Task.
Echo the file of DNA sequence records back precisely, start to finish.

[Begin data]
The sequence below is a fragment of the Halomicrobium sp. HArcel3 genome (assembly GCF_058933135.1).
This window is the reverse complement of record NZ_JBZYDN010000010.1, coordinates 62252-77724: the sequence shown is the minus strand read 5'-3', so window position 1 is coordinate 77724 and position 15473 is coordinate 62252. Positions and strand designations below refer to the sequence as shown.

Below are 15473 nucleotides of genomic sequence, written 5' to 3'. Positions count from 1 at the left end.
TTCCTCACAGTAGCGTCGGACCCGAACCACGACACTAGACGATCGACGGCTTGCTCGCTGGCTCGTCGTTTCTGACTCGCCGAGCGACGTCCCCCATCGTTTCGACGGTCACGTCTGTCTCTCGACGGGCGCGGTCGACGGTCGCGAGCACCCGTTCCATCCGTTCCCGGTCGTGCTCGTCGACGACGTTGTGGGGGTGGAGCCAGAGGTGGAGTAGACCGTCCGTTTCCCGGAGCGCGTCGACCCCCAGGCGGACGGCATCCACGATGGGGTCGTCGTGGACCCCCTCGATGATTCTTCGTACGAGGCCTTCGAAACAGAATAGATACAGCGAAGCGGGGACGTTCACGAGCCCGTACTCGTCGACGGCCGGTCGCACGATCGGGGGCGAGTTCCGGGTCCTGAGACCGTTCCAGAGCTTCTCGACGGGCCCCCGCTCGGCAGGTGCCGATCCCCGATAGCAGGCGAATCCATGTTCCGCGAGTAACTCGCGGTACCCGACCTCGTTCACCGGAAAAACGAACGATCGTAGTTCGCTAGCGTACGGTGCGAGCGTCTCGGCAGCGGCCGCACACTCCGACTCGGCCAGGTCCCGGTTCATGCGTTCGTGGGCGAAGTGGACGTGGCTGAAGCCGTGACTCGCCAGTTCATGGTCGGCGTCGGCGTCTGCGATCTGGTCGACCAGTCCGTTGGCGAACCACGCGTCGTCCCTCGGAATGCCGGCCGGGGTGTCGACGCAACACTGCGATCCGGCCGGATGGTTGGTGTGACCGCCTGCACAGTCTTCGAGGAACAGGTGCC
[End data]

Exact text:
The sequence below is a fragment of the Halomicrobium sp. HArcel3 genome (assembly GCF_058933135.1).
This window is the reverse complement of record NZ_JBZYDN010000010.1, coordinates 62252-77724: the sequence shown is the minus strand read 5'-3', so window position 1 is coordinate 77724 and position 15473 is coordinate 62252. Positions and strand designations below refer to the sequence as shown.

Below are 15473 nucleotides of genomic sequence, written 5' to 3'. Positions count from 1 at the left end.
TTCCTCACAGTAGCGTCGGACCCGAACCACGACACTAGACGATCGACGGCTTGCTCGCTGGCTCGTCGTTTCTGACTCGCCGAGCGACGTCCCCCATCGTTTCGACGGTCACGTCTGTCTCTCGACGGGCGCGGTCGACGGTCGCGAGCACCCGTTCCATCCGTTCCCGGTCGTGCTCGTCGACGACGTTGTGGGGGTGGAGCCAGAGGTGGAGTAGACCGTCCGTTTCCCGGAGCGCGTCGACCCCCAGGCGGACGGCATCCACGATGGGGTCGTCGTGGACCCCCTCGATGATTCTTCGTACGAGGCCTTCGAAACAGAATAGATACAGCGAAGCGGGGACGTTCACGAGCCCGTACTCGTCGACGGCCGGTCGCACGATCGGGGGCGAGTTCCGGGTCCTGAGACCGTTCCAGAGCTTCTCGACGGGCCCCCGCTCGGCAGGTGCCGATCCCCGATAGCAGGCGAATCCATGTTCCGCGAGTAACTCGCGGTACCCGACCTCGTTCACCGGAAAAACGAACGATCGTAGTTCGCTAGCGTACGGTGCGAGCGTCTCGGCAGCGGCCGCACACTCCGACTCGGCCAGGTCCCGGTTCATGCGTTCGTGGGCGAAGTGGACGTGGCTGAAGCCGTGACTCGCCAGTTCATGGTCGGCGTCGGCGTCTGCGATCTGGTCGACCAGTCCGTTGGCGAACCACGCGTCGTCCCTCGGAATGCCGGCCGGGGTGTCGACGCAACACTGCGATCCGGCCGGATGGTTGGTGTGACCGCCTGCACAGTCTTCGAGGAACAGGTGCC